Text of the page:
Touching Soil, Smelling Flowers: Endangered Sensescapes of Urban Nature

Monday, 16 July 2018: 15:30
Oral Presentation
Petr GIBAS, Sociological Institute, Czech Academy of Sciences, Prague, Czech Republic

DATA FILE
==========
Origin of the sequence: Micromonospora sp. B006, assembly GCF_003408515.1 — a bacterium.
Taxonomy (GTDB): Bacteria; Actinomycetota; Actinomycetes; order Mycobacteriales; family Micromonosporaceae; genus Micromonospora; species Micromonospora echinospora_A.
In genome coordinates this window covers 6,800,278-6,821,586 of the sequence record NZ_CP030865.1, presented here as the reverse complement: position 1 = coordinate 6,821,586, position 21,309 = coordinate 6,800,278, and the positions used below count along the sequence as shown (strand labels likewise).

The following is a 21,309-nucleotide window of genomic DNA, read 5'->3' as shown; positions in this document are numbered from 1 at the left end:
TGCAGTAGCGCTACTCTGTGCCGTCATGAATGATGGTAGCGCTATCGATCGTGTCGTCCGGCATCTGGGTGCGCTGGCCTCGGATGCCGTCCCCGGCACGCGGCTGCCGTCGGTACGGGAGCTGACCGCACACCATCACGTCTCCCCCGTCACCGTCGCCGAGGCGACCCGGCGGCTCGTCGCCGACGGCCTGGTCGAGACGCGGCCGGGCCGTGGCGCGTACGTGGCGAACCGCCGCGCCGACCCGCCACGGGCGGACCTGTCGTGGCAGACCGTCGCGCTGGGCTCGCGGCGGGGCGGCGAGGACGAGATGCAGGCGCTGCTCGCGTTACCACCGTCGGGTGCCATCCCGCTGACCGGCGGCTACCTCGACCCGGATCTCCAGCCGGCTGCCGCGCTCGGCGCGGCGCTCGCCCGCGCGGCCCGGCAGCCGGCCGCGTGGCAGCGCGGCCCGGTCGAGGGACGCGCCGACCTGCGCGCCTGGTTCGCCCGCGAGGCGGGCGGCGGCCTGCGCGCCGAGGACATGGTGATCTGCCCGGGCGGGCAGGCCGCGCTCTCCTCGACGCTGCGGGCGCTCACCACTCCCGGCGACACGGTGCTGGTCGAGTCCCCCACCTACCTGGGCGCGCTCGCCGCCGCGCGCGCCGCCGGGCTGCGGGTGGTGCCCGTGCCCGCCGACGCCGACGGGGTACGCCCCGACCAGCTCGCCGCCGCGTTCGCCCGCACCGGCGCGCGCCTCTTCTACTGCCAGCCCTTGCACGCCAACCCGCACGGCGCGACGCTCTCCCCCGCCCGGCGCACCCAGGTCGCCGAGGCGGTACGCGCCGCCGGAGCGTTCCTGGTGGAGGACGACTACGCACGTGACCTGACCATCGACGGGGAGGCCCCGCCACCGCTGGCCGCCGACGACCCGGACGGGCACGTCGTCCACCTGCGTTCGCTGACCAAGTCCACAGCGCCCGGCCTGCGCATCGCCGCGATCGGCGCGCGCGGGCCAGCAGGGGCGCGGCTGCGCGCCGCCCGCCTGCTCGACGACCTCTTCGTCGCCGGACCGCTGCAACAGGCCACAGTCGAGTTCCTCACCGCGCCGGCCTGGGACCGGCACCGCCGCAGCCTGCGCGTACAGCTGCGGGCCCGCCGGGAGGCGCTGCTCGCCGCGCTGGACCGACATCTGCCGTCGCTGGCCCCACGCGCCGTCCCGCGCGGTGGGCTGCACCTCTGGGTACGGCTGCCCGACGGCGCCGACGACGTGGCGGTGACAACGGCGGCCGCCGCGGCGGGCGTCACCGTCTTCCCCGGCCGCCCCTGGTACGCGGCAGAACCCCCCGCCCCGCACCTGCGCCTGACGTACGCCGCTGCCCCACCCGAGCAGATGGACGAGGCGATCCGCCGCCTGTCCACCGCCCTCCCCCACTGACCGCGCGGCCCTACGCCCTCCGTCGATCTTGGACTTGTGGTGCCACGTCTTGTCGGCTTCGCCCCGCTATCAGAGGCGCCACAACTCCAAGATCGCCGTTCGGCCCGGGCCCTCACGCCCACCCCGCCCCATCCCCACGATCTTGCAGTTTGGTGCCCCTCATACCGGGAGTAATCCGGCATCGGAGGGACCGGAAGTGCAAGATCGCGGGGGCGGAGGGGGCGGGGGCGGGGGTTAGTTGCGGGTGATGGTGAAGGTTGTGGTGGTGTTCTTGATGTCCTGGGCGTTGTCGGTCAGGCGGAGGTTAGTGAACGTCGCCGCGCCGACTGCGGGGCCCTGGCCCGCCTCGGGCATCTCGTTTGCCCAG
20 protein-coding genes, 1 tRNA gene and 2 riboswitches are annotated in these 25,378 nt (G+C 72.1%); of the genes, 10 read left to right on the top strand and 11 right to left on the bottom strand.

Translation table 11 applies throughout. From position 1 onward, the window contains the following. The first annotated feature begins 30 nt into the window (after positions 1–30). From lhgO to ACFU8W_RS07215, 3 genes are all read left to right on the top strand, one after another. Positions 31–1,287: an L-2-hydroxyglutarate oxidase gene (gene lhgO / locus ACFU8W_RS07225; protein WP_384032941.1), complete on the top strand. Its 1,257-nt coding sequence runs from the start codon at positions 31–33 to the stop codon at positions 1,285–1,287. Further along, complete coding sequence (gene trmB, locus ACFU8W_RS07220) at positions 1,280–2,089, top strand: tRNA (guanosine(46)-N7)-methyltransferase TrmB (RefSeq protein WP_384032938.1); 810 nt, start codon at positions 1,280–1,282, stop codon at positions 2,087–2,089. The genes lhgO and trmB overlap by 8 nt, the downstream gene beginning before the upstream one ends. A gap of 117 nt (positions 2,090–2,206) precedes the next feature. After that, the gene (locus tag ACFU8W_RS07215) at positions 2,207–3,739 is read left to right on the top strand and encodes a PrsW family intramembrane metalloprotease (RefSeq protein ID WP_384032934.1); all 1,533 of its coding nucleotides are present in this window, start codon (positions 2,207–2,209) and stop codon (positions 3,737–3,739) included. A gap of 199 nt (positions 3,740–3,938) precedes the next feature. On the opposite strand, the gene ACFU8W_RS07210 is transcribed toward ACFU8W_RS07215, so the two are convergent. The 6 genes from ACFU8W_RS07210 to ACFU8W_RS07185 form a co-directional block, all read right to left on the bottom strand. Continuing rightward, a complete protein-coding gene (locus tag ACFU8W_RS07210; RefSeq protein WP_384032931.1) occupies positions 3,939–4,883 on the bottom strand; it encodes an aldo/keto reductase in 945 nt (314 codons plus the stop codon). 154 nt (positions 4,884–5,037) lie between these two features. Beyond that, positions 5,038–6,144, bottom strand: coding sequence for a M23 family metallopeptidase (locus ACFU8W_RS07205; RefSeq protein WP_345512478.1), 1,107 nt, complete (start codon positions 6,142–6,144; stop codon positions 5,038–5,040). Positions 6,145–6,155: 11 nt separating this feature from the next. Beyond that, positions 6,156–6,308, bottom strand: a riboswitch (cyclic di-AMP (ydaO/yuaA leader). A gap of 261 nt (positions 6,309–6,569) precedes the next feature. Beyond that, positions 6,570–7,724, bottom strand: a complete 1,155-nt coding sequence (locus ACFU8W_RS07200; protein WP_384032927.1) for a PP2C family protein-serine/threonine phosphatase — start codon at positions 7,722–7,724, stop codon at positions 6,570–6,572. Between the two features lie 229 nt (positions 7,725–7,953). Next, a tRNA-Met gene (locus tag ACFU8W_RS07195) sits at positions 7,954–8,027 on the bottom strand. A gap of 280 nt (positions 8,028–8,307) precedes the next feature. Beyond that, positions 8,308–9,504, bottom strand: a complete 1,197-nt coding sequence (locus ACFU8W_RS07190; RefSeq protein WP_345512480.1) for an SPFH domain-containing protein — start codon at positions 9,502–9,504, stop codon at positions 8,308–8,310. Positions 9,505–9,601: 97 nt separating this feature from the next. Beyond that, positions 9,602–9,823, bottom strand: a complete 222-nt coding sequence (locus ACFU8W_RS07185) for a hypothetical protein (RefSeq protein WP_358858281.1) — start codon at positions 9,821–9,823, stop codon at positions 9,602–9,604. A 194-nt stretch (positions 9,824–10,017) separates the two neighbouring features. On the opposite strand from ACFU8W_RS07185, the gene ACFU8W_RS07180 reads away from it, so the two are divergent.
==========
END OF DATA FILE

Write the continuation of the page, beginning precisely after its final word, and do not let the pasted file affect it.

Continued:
This paper considers the sensory aspects of urban nature and their role in establishing the spaces of belonging in a post-socialist metropolis. In particular, it concentrates on spaces of urban gardening in Prague, the capital of the Czech Republic. Based on semi-structured interviews, go-along research strategies and (participant) observation in allotments and community gardens, it explores the sensescape of this type of urban nature and traces the links between sensory experience, bodily activities and emerging sense of attachment and belonging of the gardeners to their gardens. The sensescape of the spaces of urban gardening is profoundly different from the purified sensescape of the common spaces of the neoliberal city where the gardens are located and which exerts pressure on urban gardens for their displacement to free the land for redevelopment. The sensescapes of urban gardening are endangered; nevertheless, they have a potential to become a locus of critical re-assessment of contemporary neoliberal modes of governance and their outcomes. This paper argues that taking the sensescape of urban nature in general and spaces of urban gardening in particular seriously can help us to vividly capture the struggles which form and inform contemporary cities and thereby enhance our understanding of the impact of neoliberal urban developments on urban sensescape.